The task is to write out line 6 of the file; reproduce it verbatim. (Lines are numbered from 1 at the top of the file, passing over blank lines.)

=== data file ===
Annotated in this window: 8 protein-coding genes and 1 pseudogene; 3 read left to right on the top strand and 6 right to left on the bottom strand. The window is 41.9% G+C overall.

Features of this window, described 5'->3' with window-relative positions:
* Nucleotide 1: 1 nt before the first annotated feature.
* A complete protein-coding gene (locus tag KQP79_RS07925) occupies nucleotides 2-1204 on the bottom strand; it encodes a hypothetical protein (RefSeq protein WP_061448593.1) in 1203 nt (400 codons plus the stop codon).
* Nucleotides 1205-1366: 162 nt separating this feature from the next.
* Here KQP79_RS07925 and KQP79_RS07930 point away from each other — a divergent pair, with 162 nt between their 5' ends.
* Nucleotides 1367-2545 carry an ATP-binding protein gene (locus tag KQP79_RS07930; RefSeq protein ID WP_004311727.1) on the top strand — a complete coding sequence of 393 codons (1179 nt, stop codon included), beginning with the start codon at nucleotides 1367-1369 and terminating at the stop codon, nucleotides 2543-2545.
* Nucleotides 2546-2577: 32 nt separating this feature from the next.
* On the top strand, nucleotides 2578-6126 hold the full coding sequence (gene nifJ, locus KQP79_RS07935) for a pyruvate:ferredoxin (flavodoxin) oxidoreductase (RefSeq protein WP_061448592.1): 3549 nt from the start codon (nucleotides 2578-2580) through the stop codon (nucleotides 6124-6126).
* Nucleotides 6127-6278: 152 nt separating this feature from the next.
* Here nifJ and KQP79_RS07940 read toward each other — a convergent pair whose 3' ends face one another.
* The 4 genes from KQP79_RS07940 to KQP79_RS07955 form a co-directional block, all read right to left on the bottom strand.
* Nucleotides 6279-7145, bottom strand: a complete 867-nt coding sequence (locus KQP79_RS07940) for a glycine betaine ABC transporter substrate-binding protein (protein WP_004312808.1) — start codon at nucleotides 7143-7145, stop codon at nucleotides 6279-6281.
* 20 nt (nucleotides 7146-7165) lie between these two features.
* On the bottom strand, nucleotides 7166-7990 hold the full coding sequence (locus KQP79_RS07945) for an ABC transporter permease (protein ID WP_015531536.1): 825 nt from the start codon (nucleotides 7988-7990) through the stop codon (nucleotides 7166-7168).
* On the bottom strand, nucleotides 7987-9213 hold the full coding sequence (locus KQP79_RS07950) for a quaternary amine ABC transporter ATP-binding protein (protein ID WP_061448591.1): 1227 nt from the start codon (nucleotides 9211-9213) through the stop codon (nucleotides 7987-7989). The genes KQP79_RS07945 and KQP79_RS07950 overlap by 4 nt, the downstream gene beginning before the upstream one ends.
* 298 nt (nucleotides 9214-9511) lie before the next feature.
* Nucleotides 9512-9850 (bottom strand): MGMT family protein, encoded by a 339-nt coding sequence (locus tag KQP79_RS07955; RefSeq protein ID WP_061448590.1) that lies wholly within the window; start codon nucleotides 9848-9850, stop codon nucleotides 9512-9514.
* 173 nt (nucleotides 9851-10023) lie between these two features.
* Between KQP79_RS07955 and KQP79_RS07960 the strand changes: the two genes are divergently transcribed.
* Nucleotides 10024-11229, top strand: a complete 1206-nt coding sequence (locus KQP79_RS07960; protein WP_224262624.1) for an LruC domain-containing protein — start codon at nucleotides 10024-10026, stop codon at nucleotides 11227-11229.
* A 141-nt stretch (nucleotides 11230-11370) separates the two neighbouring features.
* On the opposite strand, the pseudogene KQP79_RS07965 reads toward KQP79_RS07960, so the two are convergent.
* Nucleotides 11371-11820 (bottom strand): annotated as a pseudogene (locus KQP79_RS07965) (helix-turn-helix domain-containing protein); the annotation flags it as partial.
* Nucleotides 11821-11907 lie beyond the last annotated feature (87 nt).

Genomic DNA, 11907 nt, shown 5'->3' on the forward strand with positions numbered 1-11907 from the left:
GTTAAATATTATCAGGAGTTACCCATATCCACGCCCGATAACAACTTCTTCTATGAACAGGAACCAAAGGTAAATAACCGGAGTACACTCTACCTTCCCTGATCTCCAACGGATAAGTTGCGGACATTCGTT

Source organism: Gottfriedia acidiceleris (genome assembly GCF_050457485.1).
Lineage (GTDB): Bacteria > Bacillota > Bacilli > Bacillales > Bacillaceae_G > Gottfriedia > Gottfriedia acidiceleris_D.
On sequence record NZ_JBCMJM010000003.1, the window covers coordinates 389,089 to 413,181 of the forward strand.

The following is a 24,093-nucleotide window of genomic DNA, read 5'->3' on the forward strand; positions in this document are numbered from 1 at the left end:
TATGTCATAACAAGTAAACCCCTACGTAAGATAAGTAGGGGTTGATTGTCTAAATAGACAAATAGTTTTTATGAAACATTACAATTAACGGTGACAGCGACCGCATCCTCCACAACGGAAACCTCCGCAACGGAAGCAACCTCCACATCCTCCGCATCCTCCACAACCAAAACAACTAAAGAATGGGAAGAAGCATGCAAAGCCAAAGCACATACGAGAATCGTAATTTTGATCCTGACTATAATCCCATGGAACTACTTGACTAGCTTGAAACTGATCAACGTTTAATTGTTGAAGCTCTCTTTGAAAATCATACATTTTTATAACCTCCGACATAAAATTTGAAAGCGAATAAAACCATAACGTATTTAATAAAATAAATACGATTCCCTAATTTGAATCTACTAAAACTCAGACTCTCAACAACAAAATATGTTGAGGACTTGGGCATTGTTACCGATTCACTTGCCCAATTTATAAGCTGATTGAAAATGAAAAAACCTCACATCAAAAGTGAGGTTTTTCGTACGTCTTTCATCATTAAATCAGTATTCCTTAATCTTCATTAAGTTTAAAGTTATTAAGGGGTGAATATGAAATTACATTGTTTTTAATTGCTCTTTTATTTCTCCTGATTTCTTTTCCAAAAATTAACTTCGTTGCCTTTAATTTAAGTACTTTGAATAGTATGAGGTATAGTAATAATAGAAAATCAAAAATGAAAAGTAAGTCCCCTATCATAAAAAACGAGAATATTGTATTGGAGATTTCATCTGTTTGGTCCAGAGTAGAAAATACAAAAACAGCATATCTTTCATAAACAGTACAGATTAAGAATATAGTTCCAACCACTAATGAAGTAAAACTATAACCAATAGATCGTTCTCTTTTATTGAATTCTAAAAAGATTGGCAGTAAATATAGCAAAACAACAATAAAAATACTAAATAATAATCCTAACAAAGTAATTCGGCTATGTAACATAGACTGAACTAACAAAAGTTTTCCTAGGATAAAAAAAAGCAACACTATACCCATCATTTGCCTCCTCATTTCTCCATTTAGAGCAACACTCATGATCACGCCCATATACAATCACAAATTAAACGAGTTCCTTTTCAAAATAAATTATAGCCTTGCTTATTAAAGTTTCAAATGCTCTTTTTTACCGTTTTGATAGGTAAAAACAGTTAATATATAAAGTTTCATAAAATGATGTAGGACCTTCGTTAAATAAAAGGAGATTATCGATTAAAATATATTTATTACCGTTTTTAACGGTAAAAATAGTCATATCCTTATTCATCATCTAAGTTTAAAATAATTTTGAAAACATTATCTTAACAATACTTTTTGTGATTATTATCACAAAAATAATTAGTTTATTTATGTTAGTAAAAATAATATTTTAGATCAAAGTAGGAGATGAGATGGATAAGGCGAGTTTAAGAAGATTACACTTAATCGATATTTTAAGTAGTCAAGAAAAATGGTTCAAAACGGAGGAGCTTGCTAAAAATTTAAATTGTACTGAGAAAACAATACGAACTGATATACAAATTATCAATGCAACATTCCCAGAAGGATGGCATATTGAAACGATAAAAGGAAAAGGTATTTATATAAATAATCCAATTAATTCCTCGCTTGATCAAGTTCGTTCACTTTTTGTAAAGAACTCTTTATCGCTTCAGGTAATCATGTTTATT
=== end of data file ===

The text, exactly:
* Here KQP79_RS07925 and KQP79_RS07930 point away from each other — a divergent pair, with 162 nt between their 5' ends.